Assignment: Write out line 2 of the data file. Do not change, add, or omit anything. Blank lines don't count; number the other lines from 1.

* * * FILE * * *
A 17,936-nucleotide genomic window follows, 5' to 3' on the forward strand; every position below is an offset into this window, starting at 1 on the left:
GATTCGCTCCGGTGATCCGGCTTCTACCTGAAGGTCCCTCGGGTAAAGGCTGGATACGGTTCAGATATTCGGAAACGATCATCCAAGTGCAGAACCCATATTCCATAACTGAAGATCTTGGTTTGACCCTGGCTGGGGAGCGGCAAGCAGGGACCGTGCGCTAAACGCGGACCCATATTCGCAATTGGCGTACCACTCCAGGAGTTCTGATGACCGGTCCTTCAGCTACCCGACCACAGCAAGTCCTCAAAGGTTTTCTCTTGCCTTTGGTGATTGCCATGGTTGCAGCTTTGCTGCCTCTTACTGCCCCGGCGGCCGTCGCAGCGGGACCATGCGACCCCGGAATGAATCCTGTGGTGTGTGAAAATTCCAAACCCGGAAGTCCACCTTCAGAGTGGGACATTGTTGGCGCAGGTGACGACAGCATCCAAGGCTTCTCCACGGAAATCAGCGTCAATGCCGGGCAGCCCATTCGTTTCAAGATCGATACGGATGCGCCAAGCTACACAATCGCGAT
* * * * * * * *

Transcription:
GATTCGCTCCGGTGATCCGGCTTCTACCTGAAGGTCCCTCGGGTAAAGGCTGGATACGGTTCAGATATTCGGAAACGATCATCCAAGTGCAGAACCCATATTCCATAACTGAAGATCTTGGTTTGACCCTGGCTGGGGAGCGGCAAGCAGGGACCGTGCGCTAAACGCGGACCCATATTCGCAATTGGCGTACCACTCCAGGAGTTCTGATGACCGGTCCTTCAGCTACCCGACCACAGCAAGTCCTCAAAGGTTTTCTCTTGCCTTTGGTGATTGCCATGGTTGCAGCTTTGCTGCCTCTTACTGCCCCGGCGGCCGTCGCAGCGGGACCATGCGACCCCGGAATGAATCCTGTGGTGTGTGAAAATTCCAAACCCGGAAGTCCACCTTCAGAGTGGGACATTGTTGGCGCAGGTGACGACAGCATCCAAGGCTTCTCCACGGAAATCAGCGTCAATGCCGGGCAGCCCATTCGTTTCAAGATCGATACGGATGCGCCAAGCTACACAATCGCGAT